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Week 1

Fabio Canova is a professor of Macroeconomics at the Norwegian Business School, the director of Training of the Florence School of Banking and Finance, Research associate with the Centre for Applied Macroeconomics and Petroleum Studies and the CEPR. He is also program director of the Budapest School of Central Bank Studies, member of the scientific committee of the Euro Area Business Cycle network, of ESOBE, and editor of the Journal of Applied Econometrics.

In the past he has held the Pierre Werner chair in Monetary Union at the Robert Schumann Center for Advanced Studues (2012-2014), the ICREA Research Professorship at Universitat Pompeu Fabra (2006-2012) and is has been Professor of Econometrics at the European University Institute (2011-2014) and Chair in Monetary Economics and the University of Bern (2008). He has been recently awarded a honoray professorship from Henin University in China.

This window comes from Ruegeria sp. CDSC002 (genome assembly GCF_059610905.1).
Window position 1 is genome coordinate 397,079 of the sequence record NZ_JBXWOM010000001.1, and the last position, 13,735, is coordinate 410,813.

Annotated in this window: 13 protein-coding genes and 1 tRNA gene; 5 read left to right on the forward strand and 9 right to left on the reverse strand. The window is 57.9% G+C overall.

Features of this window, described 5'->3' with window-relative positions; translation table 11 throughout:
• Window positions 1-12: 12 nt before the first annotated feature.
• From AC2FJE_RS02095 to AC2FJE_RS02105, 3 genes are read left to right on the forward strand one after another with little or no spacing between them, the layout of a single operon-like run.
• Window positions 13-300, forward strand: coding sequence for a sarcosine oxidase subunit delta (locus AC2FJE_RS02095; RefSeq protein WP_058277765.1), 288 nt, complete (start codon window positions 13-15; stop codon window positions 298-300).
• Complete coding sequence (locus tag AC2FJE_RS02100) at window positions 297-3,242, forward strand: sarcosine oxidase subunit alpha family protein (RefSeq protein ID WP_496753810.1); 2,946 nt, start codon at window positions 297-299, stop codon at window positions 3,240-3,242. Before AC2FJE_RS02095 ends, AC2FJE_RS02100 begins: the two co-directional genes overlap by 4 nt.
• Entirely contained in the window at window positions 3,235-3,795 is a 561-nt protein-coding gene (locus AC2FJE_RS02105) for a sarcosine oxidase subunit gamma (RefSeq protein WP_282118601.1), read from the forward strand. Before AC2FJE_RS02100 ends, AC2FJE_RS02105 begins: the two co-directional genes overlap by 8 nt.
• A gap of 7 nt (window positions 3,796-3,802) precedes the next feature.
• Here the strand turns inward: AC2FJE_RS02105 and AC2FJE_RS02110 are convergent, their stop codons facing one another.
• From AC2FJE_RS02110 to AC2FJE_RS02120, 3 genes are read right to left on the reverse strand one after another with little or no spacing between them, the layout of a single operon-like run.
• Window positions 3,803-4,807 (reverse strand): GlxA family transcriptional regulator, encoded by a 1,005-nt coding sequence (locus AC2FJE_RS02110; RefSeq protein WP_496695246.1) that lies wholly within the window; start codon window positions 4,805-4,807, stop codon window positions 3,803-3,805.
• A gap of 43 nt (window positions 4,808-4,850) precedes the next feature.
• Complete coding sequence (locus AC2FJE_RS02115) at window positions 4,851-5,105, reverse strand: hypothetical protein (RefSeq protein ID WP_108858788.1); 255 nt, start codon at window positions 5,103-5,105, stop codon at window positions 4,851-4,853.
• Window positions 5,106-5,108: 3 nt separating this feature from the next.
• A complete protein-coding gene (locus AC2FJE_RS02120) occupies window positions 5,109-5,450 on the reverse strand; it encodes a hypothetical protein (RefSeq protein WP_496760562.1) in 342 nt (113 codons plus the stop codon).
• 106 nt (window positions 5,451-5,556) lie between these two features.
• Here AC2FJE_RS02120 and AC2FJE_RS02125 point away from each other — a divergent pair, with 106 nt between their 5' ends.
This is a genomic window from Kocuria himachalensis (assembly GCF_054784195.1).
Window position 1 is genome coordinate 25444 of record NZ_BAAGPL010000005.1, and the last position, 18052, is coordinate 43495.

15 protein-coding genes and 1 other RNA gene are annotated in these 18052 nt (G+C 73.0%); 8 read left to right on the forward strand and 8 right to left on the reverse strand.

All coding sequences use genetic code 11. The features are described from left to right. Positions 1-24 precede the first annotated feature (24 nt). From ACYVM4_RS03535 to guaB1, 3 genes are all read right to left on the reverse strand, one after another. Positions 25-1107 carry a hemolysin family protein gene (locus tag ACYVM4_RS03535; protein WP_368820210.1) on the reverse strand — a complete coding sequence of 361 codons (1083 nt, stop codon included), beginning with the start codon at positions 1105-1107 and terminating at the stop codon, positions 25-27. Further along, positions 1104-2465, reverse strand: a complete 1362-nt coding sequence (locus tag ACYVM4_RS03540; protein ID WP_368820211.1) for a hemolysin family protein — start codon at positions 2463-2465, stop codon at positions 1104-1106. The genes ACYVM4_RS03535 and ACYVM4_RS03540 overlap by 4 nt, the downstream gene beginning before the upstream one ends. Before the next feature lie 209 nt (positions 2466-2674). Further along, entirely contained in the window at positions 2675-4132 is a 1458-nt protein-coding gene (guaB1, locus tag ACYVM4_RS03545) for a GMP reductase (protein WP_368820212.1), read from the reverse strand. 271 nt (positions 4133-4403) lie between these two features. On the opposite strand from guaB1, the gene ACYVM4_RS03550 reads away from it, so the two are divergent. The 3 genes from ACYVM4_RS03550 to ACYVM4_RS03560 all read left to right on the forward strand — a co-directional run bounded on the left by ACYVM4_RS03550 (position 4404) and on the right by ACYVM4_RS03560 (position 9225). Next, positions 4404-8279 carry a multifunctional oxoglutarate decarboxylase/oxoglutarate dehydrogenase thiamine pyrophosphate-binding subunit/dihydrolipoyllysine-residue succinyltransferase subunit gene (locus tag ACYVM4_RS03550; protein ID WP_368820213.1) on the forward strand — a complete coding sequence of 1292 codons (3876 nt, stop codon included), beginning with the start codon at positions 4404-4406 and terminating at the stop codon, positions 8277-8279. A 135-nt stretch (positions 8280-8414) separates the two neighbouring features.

In the recent past he has been program committee member of the meetings of the International Association of Applied Econometrics (2014-2017), chair for the European Meetings of the Econometric Society 2014, a panelist of ANVUR in 2013, coeditor of the Journal of the European Economic Association from 2008 to 2013 and a referee for ERC, NSF, ESRC research proposals.

Has has taught classes in numerous universities and given professional courses at the Bank of England, Riksbank, Bank of Italy, Bundesbank, ECB, Bank of Spain, Bank of Portugal, Bank of Hungary, Bank of Argentina, Banco do Brazil, Banco de Peru, South African Central Bank, Central Bank of Indonesia, Swiss National Bank, Banco de Mexico, Banco de La Republica de Colombia, Banco de Venezuela, Bank of Israel, Monetary and Banking Institute of Iran, Waifem, Central Bank of Chile, Central Bank of Korea, Bank of Albania, at the EABCN, at the Central Bank program in Genzersee, the IMF, the EU commission, the UK Foreign Office and UK treasury, among others.

He has held consultancy positions with the Bank of England, the ECB, the Bank of Italy, the Bank of Spain and the IMF. He has published over 85 articles in international journals and his graduate textbook, Methods for Applied Macroeconomic Research, has been published in 2007 by Princeton University Press and translated in Chinese in 2010.